Br’er Rabbit and the Tar Baby live on in the recollections of elderly Americans and the literary record of the United States, but those creations of Joel Chandler Harris are unlikely to be found in print today because they belong to an age when slavery was part of American remembered experience, and Harris’s Uncle Remus, the old slave telling children his tales of animal adventures did not offend.

The sinister Br’er Fox and the wily Br’er Rabbit are in fact classical figures of folklore, traceable back to African legend and surviving into the twenty-first century under other names in animated Hollywood cartoons.

The Tar Baby is exactly what he is called: a lump of tar roughly shaped and crudely dressed by Br’er Fox to resemble a baby and attract the attention of passers-by, who if they touch it find themselves stuck to it, and unable to unstick themselves from its gluey grasp until becoming the prey of the hungry fox. Uncle Remus’s rabbit escapes by tricking the fox into throwing him into a briar patch, where he easily escapes, having been born amidst the briars.

All of which may be taken to remind present-day Americans of Afghanistan and the Middle East, the latter a well-known and profitable tar-patch. The New York Times provides another editorial this week warning against the briars of endemic corruption offered American and United Nations officials by Afghanistan’s new government. This tells of the new Afghan government’s President Ashraf Ghani’s recent demand that the United Nations Development Program hand over management of its multi-million dollar Law and Order Trust Fund that pays the salaries and pensions of Afghanistan’s police agencies. The inspector-general of American reconstruction funding has already complained of suspected fraud and swindle at Afghanistan’s Interior Ministry.

In Iraq, the debacle last year of the Iraq army’s attempt to check the momentum of the attacking self-proclaimed Islamic State has unanimously been attributed to the corruption that rots the competence of that American-trained army. It is commonplace for officers to steal the pay of soldiers they command; promotion even to the higher levels of command can be won by bribing superior officers; and procurement of supplies and equipment too often involves fraud (as equally happens in the American Army’s use of contractors and local suppliers in Iraq, Afghanistan, and other locations in the region). It is a commonplace that the Global American War on Terror that has been waged since 2001 has seen colossal waste and swindle by American contractors and mafias that makes robbers abroad amateurs.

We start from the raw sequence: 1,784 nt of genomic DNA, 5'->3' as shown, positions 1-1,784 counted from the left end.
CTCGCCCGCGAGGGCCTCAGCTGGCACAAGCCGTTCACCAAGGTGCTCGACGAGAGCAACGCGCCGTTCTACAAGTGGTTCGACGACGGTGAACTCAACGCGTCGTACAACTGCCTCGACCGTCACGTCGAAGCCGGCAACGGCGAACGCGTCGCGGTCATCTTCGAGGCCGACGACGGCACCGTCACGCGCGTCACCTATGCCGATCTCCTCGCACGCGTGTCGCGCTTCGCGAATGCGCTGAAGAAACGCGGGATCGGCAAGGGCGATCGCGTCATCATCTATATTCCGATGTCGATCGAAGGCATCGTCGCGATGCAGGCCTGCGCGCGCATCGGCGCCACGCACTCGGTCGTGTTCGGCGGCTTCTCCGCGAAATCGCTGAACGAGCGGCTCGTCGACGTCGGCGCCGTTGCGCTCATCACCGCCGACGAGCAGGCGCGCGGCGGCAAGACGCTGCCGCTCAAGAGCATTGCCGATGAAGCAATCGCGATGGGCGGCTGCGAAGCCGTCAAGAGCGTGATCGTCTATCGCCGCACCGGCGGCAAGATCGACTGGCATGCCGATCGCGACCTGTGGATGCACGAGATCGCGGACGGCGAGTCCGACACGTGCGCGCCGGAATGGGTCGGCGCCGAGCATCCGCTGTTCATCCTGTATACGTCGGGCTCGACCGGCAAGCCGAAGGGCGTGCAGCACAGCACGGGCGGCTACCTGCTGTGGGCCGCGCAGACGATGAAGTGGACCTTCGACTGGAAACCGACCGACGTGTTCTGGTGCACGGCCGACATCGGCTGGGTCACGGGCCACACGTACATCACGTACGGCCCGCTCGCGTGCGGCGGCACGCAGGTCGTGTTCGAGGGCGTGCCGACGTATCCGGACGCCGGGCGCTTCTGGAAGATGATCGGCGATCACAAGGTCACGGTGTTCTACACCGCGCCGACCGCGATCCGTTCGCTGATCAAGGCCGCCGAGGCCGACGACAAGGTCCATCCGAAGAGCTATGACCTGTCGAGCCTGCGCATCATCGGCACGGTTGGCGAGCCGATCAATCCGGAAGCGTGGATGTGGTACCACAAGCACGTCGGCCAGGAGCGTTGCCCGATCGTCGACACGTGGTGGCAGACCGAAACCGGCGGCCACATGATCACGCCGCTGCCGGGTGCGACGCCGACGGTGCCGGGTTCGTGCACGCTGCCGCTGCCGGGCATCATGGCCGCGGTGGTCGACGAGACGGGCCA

In Washington in recent years corruption has tended to be ignored because America’s foreign wars were scheduled to end in 2014 and 2015, the corruption with it. This has been delusion. The midterm elections last fall revealed that masses of Americans by now are convinced that America’s leaders (military and Congressional leaders included) have parked the nation in the midst of seemingly perpetual war against Muslims. And perpetual corruption, as the editorial writer plausibly assumes.

I have proposed in this space several times that intervention in these wars has to be called off, for the participants’ sake as well as that of the United States, and of the NATO allies who have so credulously tramped along at Washington’s demand, sacrificing their own men in causes that realists have long recognized as lost.

In the current Washington journal The American Conservative (January-February 2015), I make the argument that the crisis in Islamic society dates from its loss of unity in the collapse of the Ottoman Empire in World War I, its parceling up into discrete colonial states or mandated territories (by the “international community” of 1918-1922, the League of Nations), and the Muslims’ repeated efforts to find a new unity – the most recent of which we see happening today.

I argue that foreigners cannot achieve peace and unity for them. They must find their own equivalent of the Europeans’ settlement of Europe’s terrible Thirty Years’ War between Protestant and Catholics. That was in 1648, the Westphalian Settlement — which created a new international system of national sovereignties and religious realms which endured until the twentieth century.

Is it possible that this can be achieved by Islamic society, and the United States and Europe retreat from Islamic wars? The tale with which I began, that of the folk-wisdom incorporated into the story of the Tar Baby and Br’er Rabbit, applies to the Middle Eastern wars from which the United States and the West want to retreat, but again and again find themselves caught deep in the tar.

A political realist must recognize that the United States is most unlikely to leave Afghanistan and Pakistan to the Taliban – who are standing in the shadows today, ready to take over. Congress and the Warhawks will not let it depart. The Taliban will not let it go. Daesh – the aspirant New Caliphate – will not let the United States abandon Mesopotamia without evidence that it was Islamic warriors who drove out the infidels.

Finally, Israel will not let the United States leave. So long as Israel occupies Palestine, and the Islamic societies defend the Holy Land, Israel will not let the United States go home.

Visit William Pfaff’s website for more on his latest book, “The Irony of Manifest Destiny: The Tragedy of America’s Foreign Policy” (Walker & Co., $25), at

© 2015 Tribune Media Services, Inc.


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